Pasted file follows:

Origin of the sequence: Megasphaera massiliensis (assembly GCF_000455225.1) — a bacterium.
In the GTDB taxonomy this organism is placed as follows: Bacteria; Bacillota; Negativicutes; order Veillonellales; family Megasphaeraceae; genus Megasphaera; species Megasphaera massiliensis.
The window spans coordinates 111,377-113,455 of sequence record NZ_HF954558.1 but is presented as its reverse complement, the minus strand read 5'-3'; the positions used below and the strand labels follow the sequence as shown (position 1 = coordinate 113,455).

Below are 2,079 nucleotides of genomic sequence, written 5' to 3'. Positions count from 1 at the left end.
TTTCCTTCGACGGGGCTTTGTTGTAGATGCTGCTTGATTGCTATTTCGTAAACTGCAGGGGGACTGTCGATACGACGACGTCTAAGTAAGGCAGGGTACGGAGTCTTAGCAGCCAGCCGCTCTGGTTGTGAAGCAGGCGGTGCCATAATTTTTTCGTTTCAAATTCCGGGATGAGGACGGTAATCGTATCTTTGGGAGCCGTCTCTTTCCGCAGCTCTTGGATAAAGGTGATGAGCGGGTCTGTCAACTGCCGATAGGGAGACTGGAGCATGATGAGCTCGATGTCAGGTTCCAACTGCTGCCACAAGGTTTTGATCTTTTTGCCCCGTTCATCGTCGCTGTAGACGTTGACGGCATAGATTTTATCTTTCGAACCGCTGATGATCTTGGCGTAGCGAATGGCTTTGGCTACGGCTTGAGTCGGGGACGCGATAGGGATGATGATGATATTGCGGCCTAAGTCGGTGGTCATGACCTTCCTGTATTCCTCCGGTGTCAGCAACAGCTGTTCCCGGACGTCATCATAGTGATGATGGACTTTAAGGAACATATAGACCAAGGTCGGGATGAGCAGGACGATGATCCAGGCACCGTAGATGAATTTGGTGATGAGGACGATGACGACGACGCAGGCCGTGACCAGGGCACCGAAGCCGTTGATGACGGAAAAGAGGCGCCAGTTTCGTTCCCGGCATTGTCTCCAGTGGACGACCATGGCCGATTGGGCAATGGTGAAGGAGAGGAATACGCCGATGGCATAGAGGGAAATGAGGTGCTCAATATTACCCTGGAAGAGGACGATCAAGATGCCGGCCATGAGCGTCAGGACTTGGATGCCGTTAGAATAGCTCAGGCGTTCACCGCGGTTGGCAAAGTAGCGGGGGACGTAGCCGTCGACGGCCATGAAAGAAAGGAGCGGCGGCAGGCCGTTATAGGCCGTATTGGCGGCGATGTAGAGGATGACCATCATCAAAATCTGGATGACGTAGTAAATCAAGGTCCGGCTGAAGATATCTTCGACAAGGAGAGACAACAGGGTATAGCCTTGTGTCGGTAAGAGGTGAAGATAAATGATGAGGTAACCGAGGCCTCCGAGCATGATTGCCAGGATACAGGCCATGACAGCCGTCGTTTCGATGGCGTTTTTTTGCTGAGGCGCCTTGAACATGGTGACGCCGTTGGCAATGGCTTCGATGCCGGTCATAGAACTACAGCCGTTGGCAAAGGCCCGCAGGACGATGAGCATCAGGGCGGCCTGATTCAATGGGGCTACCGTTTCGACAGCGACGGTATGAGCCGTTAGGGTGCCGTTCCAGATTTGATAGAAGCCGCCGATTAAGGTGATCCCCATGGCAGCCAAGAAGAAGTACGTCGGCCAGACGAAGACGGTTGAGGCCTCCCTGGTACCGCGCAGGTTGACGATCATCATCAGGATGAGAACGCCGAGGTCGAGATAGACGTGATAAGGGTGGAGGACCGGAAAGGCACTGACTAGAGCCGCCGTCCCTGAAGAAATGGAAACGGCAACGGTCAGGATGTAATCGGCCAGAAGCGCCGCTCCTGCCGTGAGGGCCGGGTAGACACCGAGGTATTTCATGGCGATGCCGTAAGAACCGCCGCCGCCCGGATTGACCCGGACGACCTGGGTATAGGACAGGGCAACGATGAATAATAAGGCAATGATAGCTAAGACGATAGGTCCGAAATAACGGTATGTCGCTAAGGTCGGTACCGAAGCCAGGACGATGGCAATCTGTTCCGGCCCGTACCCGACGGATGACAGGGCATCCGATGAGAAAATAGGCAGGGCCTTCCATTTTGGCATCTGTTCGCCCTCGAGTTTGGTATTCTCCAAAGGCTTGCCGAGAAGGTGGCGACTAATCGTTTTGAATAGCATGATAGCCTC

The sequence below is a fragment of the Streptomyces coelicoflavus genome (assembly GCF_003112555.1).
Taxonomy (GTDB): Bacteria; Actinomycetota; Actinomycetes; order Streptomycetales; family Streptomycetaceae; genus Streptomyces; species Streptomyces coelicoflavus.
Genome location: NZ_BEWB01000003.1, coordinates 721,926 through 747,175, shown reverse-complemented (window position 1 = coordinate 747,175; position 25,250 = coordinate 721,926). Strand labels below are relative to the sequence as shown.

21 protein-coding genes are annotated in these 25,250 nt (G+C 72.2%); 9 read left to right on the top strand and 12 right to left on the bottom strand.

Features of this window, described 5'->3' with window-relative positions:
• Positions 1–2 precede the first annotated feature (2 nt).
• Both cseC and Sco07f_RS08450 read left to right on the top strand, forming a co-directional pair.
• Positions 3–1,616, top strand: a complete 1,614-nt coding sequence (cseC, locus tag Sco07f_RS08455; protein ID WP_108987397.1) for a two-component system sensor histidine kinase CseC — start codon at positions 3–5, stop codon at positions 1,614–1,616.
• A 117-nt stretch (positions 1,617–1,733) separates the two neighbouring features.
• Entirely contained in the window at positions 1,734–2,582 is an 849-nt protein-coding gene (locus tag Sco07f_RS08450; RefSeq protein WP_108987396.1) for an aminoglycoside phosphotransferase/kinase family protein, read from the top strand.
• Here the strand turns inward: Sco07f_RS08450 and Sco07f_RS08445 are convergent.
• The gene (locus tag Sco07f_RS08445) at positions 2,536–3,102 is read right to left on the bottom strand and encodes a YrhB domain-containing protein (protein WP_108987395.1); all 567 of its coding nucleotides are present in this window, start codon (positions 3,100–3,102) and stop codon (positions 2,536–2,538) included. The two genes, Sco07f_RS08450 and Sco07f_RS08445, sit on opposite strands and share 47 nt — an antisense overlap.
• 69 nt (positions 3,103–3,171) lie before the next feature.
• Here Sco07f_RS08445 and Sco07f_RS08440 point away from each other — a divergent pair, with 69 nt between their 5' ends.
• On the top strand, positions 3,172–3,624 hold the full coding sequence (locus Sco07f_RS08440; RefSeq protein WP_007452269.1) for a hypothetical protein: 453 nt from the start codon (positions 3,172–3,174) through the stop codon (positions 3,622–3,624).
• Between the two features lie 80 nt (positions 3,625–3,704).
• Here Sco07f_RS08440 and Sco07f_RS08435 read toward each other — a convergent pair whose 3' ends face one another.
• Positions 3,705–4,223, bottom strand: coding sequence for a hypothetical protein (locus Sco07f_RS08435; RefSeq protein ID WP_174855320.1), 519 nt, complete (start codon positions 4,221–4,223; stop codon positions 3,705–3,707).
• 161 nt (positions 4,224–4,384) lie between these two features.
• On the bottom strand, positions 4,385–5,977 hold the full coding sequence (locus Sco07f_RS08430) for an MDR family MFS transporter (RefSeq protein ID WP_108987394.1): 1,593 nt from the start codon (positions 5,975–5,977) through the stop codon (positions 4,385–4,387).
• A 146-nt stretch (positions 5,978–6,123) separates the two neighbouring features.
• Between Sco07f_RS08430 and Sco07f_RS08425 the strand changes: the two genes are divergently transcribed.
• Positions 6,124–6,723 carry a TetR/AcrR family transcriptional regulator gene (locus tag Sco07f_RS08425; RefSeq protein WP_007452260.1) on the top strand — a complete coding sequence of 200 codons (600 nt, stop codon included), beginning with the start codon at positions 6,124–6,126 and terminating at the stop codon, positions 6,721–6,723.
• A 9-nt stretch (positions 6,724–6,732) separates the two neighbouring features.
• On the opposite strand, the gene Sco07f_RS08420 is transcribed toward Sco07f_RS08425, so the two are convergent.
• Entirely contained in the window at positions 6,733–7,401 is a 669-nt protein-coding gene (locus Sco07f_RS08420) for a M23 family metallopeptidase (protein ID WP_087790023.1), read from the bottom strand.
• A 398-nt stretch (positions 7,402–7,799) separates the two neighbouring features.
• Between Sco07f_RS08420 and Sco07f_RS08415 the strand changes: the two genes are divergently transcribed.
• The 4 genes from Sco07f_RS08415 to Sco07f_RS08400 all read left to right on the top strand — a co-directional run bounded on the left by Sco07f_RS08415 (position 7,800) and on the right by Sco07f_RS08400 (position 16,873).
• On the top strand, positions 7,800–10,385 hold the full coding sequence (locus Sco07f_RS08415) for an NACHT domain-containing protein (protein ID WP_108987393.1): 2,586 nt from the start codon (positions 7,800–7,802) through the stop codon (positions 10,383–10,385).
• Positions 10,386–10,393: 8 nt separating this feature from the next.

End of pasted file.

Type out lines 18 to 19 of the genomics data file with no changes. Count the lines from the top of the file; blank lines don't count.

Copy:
• 69 nt (positions 3,103–3,171) lie before the next feature.
• Here Sco07f_RS08445 and Sco07f_RS08440 point away from each other — a divergent pair, with 69 nt between their 5' ends.